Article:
Two pieces of post-Brexit legislation preparing the UK for life outside EU institutions next year have become law.
The Immigration Bill, which received Royal Assent on Wednesday, ends freedom of movement on 31 December and replaces it with a new points-based system.
The Agriculture Bill paves the way for new support for farmers as the UK exits the bloc's Common Agricultural Policy.
Its passage through Parliament saw fierce arguments over food and animal welfare standards.
The government was forced to make a number of concessions to Conservative backbenchers and opposition parties concerned British farmers and food producers would lose out as a result of a future trade deal with the US.
Ministers have insisted that standards will not be diluted and that imports of chlorine-washed chicken and hormone-treated beef will remain banned once the UK is no longer bound by EU laws in eight-weeks time.
The UK left the EU on 31 January but remains bound by its rules until the end of the transition period on 31 December - when it will exit the EU's single market and customs union.
The UK has yet to agree its future trade and economic relationship with the bloc - with talks continuing.
All bills require the approval of the monarch before they become law, a process known as Royal Assent.
The Agriculture Bill - which was first introduced into the Commons in 2018 by Theresa May's government - and the Immigration Bill are now officially on the statute book.
The government has agreed that farmers will receive the same level of support as they currently do through the Common Agricultural Policy until 2024, while the current system of subsidies is gradually phased out.
A new funding mechanism will be introduced over a seven-year period up to 2027, with greater emphasis on environmental stewardship and rewards for improvements in air and water quality, soil health and bio-diversity.
Welcoming the bill becoming law, Environment Secretary George Eustice said its goal was to encourage sustainable farming practices while boosting the industry's productivity and competitiveness.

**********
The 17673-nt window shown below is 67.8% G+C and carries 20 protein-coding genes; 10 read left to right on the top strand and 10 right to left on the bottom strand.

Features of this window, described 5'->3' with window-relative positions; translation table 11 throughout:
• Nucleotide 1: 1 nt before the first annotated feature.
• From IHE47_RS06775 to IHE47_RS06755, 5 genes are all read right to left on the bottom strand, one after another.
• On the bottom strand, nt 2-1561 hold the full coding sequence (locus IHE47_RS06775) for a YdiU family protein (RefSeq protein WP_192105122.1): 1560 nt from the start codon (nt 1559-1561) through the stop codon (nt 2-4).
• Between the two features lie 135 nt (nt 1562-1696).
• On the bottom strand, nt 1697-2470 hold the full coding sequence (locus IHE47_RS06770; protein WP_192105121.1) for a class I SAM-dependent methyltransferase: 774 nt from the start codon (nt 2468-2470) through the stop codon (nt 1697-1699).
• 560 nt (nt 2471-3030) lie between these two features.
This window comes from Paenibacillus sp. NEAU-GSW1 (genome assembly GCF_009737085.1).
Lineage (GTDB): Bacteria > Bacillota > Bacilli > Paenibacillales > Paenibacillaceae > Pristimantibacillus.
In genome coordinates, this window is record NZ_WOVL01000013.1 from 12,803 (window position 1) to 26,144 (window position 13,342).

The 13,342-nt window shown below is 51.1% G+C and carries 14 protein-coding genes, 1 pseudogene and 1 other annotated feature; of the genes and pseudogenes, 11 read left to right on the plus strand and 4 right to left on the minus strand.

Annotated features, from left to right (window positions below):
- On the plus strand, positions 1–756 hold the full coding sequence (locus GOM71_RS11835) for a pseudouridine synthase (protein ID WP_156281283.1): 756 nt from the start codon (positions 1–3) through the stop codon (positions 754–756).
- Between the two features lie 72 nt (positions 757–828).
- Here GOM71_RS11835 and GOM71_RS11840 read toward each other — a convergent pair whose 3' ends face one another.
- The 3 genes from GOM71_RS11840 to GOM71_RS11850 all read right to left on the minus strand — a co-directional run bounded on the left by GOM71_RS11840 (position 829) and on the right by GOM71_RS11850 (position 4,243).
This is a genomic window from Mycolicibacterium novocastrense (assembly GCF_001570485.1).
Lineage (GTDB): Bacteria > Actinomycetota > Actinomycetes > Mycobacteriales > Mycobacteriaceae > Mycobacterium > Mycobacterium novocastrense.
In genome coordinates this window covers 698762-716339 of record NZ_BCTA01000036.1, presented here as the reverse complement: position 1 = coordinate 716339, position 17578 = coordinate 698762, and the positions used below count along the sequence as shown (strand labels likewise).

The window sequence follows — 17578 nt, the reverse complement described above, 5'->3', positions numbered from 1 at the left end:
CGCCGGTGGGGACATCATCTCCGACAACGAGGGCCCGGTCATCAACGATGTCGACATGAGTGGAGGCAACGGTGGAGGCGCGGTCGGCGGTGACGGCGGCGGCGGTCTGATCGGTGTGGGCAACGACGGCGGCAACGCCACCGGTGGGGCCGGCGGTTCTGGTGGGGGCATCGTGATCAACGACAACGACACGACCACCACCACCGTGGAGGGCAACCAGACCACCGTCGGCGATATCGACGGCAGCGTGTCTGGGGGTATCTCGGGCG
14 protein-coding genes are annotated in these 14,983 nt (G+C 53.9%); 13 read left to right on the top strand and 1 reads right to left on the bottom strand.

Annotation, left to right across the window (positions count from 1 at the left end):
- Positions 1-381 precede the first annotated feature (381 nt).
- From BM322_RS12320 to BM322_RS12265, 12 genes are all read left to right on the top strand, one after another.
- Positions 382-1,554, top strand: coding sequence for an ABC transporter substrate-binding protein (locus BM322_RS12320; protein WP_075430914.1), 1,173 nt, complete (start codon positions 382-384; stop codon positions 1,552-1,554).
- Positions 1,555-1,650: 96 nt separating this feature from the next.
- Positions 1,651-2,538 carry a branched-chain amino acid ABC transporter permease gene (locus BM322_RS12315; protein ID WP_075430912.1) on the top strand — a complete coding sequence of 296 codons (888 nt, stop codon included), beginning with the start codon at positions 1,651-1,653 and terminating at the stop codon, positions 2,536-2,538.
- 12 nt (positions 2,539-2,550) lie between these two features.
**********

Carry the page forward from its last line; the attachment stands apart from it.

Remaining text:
"We will support farmers in reducing their costs and improving their profitability, to help those who want to retire or leave the industry to do so with dignity, and to create new opportunities and support for new entrants coming in to the industry," he said.
The Home Office said the Immigration Bill, which also met significant resistance in the Lords during its passage, would "restore faith" in the immigration system.
From 1 January, those seeking work in the UK will need to apply for permission in advance.
Visas will be given to those with sufficient points, based on their skill levels, English language abilities and whether their salary meets a required threshold.
Home Secretary Priti Patel said getting the bill onto the statute book was "a historic day in our new direction outside of the EU - controlling our own borders and delivering on the people's priorities".
The government has launched a scheme to make it quicker for scientists, academics, investors, entrepreneurs and health and care workers to come to the UK.
But unions are warning the UK is facing a crisis now, with foreign-born NHS workers vital to the UK's Covid fight leaving the country because their visas are expiring or due to delays and costs involved in renewing them.